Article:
After a three day trip to North Korea, "the Elders" fly to South Korea. Former US President Carter speaks of a humanitarian disaster in the North and urges the US and South Korea to resume aid to the impoverished nation.
Former U.S. President Jimmy Carter says the north is willing to cooperate
There were high expectations that "the Elders," a team of former heads of states, US President Jimmy Carter, Irish President Mary Robinson, Norwegian Prime Minister Gro Harlem Brundtland and Finish president Martti Ahtisaari would meet with the North’s reclusive ruler Kim Jong Il. But up to the last minute, it seemed the group would not be able to get a word with him.
Carter is hopeful
Carter says just as the Elders were leaving Pyongyang, they were summoned back to their guesthouse, where they received a message sent by Kim himself. "He is willing and the people of North Korea are willing to negotiate with South Korea or with the United States or the six powers, on any subject at any time and without any preconditions."
'The Elders' failed to meet the reclusive Kim Jong Il
The six party talks on North Korea's nuclear weapons program have been in deadlock since Pyongyang walked away from the negotiating table over two years ago. They had included both Koreas, the US, Japan, China and Russia.
But Carter says the north is willing to put previous stalemates behind them and hold multilateral or direct talks with any interested party. That includes even holding a summit with South Korean President Lee Myung Bak.
Nonetheless, officials in Seoul have downplayed the Elders’ visit to Pyongyang. President Lee declined a request to meet with Carter and the other members of the delegation.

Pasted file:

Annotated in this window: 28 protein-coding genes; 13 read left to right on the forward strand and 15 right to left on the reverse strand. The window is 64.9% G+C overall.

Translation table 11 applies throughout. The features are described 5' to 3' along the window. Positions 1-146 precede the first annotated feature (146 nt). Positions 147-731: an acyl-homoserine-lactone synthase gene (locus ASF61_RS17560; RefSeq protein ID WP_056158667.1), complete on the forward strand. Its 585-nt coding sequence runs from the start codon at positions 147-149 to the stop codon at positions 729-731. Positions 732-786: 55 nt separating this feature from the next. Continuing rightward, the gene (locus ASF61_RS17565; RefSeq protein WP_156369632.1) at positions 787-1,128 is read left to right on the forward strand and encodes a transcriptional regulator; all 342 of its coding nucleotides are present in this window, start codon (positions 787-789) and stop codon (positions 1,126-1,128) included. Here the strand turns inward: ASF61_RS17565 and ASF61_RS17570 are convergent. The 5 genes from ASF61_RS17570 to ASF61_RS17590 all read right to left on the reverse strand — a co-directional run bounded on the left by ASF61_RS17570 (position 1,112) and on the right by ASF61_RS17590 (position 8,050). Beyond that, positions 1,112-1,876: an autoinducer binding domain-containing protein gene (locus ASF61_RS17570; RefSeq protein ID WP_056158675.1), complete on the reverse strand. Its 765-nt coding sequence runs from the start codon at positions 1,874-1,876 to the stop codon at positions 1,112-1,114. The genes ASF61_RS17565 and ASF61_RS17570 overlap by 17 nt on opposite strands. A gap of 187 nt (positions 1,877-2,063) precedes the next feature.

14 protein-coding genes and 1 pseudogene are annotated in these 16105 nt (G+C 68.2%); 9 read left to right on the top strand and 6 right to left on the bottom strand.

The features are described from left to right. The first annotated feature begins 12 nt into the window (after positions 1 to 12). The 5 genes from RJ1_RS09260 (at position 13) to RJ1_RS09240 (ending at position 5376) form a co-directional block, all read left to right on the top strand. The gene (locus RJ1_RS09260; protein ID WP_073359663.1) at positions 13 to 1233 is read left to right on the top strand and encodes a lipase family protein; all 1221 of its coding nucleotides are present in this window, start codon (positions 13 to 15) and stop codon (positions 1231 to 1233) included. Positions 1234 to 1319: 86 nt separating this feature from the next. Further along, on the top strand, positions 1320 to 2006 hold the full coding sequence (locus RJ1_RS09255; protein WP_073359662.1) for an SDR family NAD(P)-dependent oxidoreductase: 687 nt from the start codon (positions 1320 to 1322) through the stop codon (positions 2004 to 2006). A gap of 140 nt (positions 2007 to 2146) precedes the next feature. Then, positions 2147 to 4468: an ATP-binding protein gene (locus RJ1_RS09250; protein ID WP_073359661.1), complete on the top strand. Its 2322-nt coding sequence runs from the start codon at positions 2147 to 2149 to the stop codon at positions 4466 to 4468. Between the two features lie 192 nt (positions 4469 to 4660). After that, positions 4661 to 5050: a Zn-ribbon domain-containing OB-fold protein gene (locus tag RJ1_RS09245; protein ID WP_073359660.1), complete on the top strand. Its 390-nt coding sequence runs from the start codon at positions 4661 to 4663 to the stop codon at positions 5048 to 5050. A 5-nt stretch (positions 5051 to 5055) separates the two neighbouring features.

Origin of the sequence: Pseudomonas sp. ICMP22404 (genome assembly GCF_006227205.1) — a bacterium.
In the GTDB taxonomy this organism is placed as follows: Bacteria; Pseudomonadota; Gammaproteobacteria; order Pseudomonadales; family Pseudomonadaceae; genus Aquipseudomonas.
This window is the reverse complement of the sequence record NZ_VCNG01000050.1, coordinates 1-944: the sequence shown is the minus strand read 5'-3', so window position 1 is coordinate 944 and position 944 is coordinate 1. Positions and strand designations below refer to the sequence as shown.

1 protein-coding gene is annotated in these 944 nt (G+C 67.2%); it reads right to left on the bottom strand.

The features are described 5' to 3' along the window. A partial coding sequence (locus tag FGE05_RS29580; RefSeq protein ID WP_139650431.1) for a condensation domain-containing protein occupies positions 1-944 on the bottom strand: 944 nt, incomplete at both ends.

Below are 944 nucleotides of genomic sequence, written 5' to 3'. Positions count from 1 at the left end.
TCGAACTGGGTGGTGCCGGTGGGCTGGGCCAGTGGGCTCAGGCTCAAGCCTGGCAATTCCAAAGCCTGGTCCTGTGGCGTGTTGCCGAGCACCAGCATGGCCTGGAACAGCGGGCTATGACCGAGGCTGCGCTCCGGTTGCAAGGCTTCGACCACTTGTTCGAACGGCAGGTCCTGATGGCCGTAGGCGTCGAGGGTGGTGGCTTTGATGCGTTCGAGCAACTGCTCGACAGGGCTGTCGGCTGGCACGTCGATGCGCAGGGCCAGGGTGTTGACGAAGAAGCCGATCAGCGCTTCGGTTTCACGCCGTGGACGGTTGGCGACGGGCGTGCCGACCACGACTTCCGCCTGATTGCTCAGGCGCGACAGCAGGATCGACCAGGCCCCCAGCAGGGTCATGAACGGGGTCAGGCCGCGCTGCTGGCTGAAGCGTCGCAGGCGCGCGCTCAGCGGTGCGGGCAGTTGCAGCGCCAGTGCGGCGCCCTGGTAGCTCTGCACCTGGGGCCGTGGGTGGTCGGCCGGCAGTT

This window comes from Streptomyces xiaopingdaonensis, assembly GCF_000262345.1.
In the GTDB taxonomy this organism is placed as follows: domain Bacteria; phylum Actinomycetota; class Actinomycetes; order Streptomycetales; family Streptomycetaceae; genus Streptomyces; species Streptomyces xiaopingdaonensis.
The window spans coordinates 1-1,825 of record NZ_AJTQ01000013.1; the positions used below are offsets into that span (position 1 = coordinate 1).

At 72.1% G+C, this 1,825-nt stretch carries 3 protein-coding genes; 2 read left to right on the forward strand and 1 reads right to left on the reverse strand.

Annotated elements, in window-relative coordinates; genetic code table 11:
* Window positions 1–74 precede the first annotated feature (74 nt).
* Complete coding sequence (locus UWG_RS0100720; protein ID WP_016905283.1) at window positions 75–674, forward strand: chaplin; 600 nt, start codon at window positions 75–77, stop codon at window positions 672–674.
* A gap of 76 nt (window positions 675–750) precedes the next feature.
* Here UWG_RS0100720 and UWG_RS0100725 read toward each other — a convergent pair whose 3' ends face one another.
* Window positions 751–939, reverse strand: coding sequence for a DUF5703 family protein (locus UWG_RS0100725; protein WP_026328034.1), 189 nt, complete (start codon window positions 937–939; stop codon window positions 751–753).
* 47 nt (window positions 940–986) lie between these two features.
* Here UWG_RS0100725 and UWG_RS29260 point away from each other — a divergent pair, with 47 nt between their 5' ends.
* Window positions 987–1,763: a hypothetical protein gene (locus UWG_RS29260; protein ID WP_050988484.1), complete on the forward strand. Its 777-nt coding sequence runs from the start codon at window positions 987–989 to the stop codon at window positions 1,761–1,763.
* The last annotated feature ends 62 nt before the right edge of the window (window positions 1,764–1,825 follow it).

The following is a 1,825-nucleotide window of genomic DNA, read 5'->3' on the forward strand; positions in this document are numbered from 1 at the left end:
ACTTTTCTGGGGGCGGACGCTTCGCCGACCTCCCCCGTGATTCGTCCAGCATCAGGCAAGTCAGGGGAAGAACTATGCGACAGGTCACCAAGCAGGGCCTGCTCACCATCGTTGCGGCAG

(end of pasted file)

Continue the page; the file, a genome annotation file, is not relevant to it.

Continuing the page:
"Donors must act"
In addition to concerns over North Korea’s nuclear program, the Elders say they are very worried about the food situation there. Earlier this year, the World Food Program said that there is not enough food in North Korea to feed all of its 24 million people.
The Former Irish President, Mary Robinson, says donors must act quickly. "The current situation is extremely serious, it is serious because there was a very bad winter, a very severe cold, flooding came at just the wrong time for the harvest and there is foot and mouth disease. And also the fact the United States and South Korea are not providing the aid that they provided previously has aggravated the situation."
Tensions escalated between Seoul and Pyongyang after the North shelled an island near their disputed sea border
But so far, Seoul says that no aid will be given until North Korea apologizes for the sinking of the Cheonan naval ship last year as well as the deadly attack on Yeonpyeong Island last November. Washington takes a similar position.
While addressing a question on North Korea’s human rights situation, Jimmy Carter said this reluctance to provide aid to the North is a greater concern. He said, "one of the most important human rights is to have food to eat. And for the South Koreans and the Americans and others deliberately to withhold food aid to the North Korean people because of political or military issues not related, is really indeed a human rights violation."
Carter added that he doubts Pyongyang will ever apologize for the Cheonan or Yeonpyeong Island incidents. But he says officials there expressed there regret for the loss of lives.
Author: Jason Strother
Editor: Sarah Berning